MG: I would respond with a phrase that my teachers, principals and those of the neighborhood defense committees in Cuba would often use on me when they believed that I had done something wrong: “Ay yi yi, if Che woke up from his grave and saw you, he’d go right back in.”

So, I say to those who are taking apart the same things that they had us give up so much for: “Ay, if Che woke up from his grave and saw you, he’d go right back in. But first he’d surely give you a good spanking!”

HT: Reading your posts you get the sensation that the Revolutionary government with Fidel at the head had nothing more than miscalculations and brought no benefit to the people. Is that what you think?

MG: No one can assert with seriousness that in fifty years nothing in a country has been good, or no policies correct. But I think that when your contrast the (many) correct decisions with the excesses, the errors and their consequences, only to end by assisting in the negation of the enormous effort made by the Cuban people (let’s not forget that behind every experiment of that caliber there is and was a people), and the return of capitalism on the part of those who denied it, the balance is a negative one.

Cuba is the first country where this happened, in Vietnam, it wasn’t Ho Chi Minh, nor Mao in China, nor Lenin in the USSR, nor Ulan Bator in Mongolia, nor Bem Bella, nor Neto nor Marian, nor Machel in in Mozambique who let loose the process of a return to capitalism. It’s not for me to judge; I prefer to write and to demonstrate, but I believe that it will be up to the Cubans to analyze this, taking into account the joke that circulated in Germany when socialism fell: “Everything they had told us about socialism was a lie. … but, all the warnings they gave us about capitalism were true.”

HT: In your post “Helms Castro” about the North American blockade of Cuba, you affirm that for the United States government, which has continued to increment these policies over a period of fifty years, it’s obvious that they are betting on their effectiveness in overthrowing a tyrant who maintains himself in power by force of repression. Do you think that the Cuban system has only been maintained by force of repression, do you reject the idea that there are Cubans who genuinely support their leaders and see this system as the best option for the country?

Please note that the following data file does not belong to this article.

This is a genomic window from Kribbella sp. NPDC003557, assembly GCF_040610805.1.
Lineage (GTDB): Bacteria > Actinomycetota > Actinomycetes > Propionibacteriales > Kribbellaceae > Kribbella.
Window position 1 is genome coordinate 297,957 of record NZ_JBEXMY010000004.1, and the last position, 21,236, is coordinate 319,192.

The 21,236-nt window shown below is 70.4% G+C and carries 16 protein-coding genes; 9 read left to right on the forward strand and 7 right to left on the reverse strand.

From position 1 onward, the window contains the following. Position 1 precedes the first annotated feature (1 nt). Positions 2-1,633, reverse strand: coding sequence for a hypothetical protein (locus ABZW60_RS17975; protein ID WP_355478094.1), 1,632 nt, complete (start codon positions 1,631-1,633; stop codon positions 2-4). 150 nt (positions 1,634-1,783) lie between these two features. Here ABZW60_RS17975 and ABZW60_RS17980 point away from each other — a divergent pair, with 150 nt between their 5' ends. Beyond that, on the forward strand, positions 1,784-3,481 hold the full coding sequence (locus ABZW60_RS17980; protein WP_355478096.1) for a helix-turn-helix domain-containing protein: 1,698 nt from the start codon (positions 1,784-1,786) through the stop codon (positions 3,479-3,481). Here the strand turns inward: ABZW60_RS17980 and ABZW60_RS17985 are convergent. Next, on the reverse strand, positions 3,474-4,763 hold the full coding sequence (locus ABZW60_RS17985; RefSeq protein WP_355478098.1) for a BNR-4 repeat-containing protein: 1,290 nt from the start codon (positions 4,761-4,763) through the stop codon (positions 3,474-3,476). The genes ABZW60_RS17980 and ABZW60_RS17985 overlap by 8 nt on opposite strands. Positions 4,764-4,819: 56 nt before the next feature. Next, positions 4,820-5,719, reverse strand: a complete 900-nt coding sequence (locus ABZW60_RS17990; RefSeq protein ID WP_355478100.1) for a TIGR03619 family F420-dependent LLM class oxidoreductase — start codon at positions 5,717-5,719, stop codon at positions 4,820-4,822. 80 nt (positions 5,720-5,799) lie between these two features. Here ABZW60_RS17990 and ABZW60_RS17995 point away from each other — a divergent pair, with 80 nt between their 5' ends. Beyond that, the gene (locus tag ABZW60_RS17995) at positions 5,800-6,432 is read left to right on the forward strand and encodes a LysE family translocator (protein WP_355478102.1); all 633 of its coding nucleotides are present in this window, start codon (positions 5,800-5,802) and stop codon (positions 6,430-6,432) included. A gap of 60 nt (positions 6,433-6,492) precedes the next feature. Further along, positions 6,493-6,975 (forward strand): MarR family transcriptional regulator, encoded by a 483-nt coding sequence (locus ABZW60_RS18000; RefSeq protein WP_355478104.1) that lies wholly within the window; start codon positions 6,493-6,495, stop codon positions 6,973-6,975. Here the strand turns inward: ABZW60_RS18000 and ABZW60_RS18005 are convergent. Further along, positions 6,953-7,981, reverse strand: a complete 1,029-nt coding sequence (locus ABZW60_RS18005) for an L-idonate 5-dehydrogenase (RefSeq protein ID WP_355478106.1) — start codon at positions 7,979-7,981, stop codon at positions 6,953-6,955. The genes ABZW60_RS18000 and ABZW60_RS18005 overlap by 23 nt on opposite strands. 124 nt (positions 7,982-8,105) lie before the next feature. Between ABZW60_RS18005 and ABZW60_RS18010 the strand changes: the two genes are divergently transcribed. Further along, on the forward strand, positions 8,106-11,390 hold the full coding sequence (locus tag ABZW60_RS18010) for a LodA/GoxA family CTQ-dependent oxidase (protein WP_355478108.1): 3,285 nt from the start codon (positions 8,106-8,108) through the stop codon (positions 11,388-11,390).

At the Cueva de los Portales with my friend Olguita Suárez who worked at the La Tribuna newspaper. It was here that my uncle was in charge of an outpost when the Bay of Pigs invasion occurred.

MG: I wanted to emphasize how useful this policy has been for the extremist politicians, and how anything that relaxed the rope would be unwelcome to those who wanted to maintain that tension for different reasons: some in their exile to achieve greater government attention and others in their throne of power, because the call for unity behind patriotic slogans in the face of any menace has a maximum effectiveness.

In terms of just the question of whether 55 years of government has been maintained by repression alone: of course not. I already responded to that in the previous question. But, yes, I do believe that the ingredients of repression, authoritarianism, a mixture of the voluntary with the obligatory, have been present on every plate.

The way in which self-censorship was inculcated in those countries wrongly called “Socialist” should be studied. In almost all of them, with few exceptions, people preferred to face a frozen woods or a wall guarded by guards ready to shoot, rather than stand up to the situation or even consider seriously the possibility of becoming a leading force for change.

In Cuba there were very concrete problems at the time of the Revolution. Many sectors of society participated in it – it wasn’t a monolithic movement or anything like that. Yet, for more than a half century under one sole government, all kinds of things have been done – some spectacularly good and others incredibly bad.

There are countries where in one three month period there are more people killed through crime than there have been during 55 years in Cuba. That’s no small accomplishment. There are countries where in 55 years there have been more than twenty distinct governments chosen by the people: that’s no small hindrance.

HT: Do you recognize any right of the United States governments to propose the overthrow of the Cuban regime?

MG: No government anywhere has the right to overthrow anybody. They don’t even have a right to intervene in the issues of others except in the case of a calamity which brings humanitarian needs, especially since each one of us has so much to set right in our own houses.

It’s difficult to draw the line, but in the Second World War the participation of the Allies against Hitler yes, was a good thing and at the same time a tremendous intervention. When the Rwandan genocide occurred, intervention from other nations was completely lacking; no one anywhere on any the political spectrum cared a pickle. There were no diamonds, or strategic positions or gold or opium.